They're devilishly clever (think somewhere from smart dog to dolphin smart) and can be trained if you can hold their attention long enough to teach them.
     
  16. -tWv- macrumors 68000

    -tWv-

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    #16
    Get some sort of reptile like a bearded dragon or a snake. Those are always fun

    I had leopard geckos at one point, they were great pets
     
  17. iJohnHenry macrumors P6

    iJohnHenry

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    #17
    We've had gerbils.

    Their feces is more like pellets, so no smell.

    You can train them to hop into your hand, for a ride to the floor for some adventure.

    They love couches, and will get under the cushions and start digging a nest. :)

    They always come back for food, so you can lift them back into the cage.

    Oh, don't get a male/female pair, or you will have a wack o' cute little pink slugs, that will make you laugh silly as they grow-up, and learn how to hop about.

    Then the brothers will start fighting at maturity, and that's very ugly.

    Two sisters is the best solution, but we never had that pairing.
     
  18. Grey Beard macrumors 65816

    Grey Beard

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    #18
    They can be quite amusing when popped down someone else's trousers.

    KGB:D
     
  19. Queso macrumors G4

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    #19
    Please no. I have a real problem with people caging birds. Just seems totally wrong.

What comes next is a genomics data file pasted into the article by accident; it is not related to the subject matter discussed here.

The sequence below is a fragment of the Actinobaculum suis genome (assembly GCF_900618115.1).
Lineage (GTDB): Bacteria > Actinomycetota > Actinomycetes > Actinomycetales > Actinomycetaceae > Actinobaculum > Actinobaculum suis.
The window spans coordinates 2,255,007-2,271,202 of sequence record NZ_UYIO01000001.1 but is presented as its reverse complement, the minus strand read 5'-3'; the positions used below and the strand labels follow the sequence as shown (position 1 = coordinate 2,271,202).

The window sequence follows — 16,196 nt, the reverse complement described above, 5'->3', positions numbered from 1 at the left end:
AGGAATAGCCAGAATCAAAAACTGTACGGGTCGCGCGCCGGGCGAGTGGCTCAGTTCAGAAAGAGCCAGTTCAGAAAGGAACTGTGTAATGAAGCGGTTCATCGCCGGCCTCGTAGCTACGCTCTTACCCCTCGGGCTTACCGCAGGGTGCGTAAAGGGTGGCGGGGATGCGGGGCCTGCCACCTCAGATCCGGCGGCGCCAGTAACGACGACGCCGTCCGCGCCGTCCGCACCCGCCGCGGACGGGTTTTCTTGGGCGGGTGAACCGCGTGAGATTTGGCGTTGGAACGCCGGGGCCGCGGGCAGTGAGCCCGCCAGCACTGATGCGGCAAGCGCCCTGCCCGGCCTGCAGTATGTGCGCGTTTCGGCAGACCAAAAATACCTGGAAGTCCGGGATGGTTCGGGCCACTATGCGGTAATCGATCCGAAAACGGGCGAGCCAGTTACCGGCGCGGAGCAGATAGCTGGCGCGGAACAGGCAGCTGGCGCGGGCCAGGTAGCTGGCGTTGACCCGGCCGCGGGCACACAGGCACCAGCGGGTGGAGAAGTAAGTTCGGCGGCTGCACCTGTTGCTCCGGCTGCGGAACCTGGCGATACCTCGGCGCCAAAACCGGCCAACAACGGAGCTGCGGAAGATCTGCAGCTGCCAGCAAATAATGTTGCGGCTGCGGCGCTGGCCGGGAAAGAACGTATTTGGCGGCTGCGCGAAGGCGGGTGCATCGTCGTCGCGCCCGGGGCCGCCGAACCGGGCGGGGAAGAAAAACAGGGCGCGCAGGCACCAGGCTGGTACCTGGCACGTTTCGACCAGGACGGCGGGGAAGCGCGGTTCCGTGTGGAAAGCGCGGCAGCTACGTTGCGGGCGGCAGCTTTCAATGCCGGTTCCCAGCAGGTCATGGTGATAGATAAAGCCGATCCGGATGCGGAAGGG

20. iJohnHenry macrumors P6

    iJohnHenry

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    #20
    I fully agree.

    Their singing, even though it seems sweet, I see as a plaintive call for company of it's own kind.

    Birds fly, cats run, but you wouldn't keep a cat in a cage all the time.
     
  21. filmbuff macrumors 6502a

    filmbuff

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    #21
    Hedgehog. They need lots of attention and it's good to let them run around outside of the cage, but they're waaay cooler than any of these other ideas.
     
  22. steve knight macrumors 68020

    steve knight

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    #22
    a rat is about the best small animal pet. they are smart friendly low maintenance and easy to train. their only real downside is they only live 2+ years. a female will be active and always going a male will be lazy and a great shoulder rider. The males once settled will not even attempt to leave a open cage if they are content.
     
  23. Tomorrow macrumors 604

    Tomorrow

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    #23
    If you're planning on caging me be warned - you're gonna need a HUGE cage, and I tend to eat a lot. Meat, mostly. ;)

    What do you intend to train your caged animal to do?
     
  24. iJohnHenry macrumors P6

    iJohnHenry

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    #24
    Perhaps he wishes to go where Richard Gere has gone before??
     
  25. waloshin macrumors 68040

    waloshin

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    #25
    When I read the thread title I thought you were going to tell us that you were locked in a cage for a day or something like that.

    Anyways Ferrets are awesome!